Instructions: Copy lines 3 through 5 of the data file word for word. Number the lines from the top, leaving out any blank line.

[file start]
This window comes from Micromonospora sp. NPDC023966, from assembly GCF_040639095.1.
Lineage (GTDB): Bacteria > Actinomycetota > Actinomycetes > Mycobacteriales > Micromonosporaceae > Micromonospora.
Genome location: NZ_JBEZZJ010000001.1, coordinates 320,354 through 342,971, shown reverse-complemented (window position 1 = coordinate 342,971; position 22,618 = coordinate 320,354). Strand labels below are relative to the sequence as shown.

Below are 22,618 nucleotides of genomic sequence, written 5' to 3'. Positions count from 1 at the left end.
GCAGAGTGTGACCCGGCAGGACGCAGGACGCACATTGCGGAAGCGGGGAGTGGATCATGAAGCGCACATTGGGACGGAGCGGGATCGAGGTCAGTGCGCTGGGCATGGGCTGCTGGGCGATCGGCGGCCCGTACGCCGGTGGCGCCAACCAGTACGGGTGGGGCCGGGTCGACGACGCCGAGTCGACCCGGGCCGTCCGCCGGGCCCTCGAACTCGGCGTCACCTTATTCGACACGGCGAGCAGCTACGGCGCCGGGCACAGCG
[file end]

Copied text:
Genome location: NZ_JBEZZJ010000001.1, coordinates 320,354 through 342,971, shown reverse-complemented (window position 1 = coordinate 342,971; position 22,618 = coordinate 320,354). Strand labels below are relative to the sequence as shown.

Below are 22,618 nucleotides of genomic sequence, written 5' to 3'. Positions count from 1 at the left end.
GCAGAGTGTGACCCGGCAGGACGCAGGACGCACATTGCGGAAGCGGGGAGTGGATCATGAAGCGCACATTGGGACGGAGCGGGATCGAGGTCAGTGCGCTGGGCATGGGCTGCTGGGCGATCGGCGGCCCGTACGCCGGTGGCGCCAACCAGTACGGGTGGGGCCGGGTCGACGACGCCGAGTCGACCCGGGCCGTCCGCCGGGCCCTCGAACTCGGCGTCACCTTATTCGACACGGCGAGCAGCTACGGCGCCGGGCACAGCG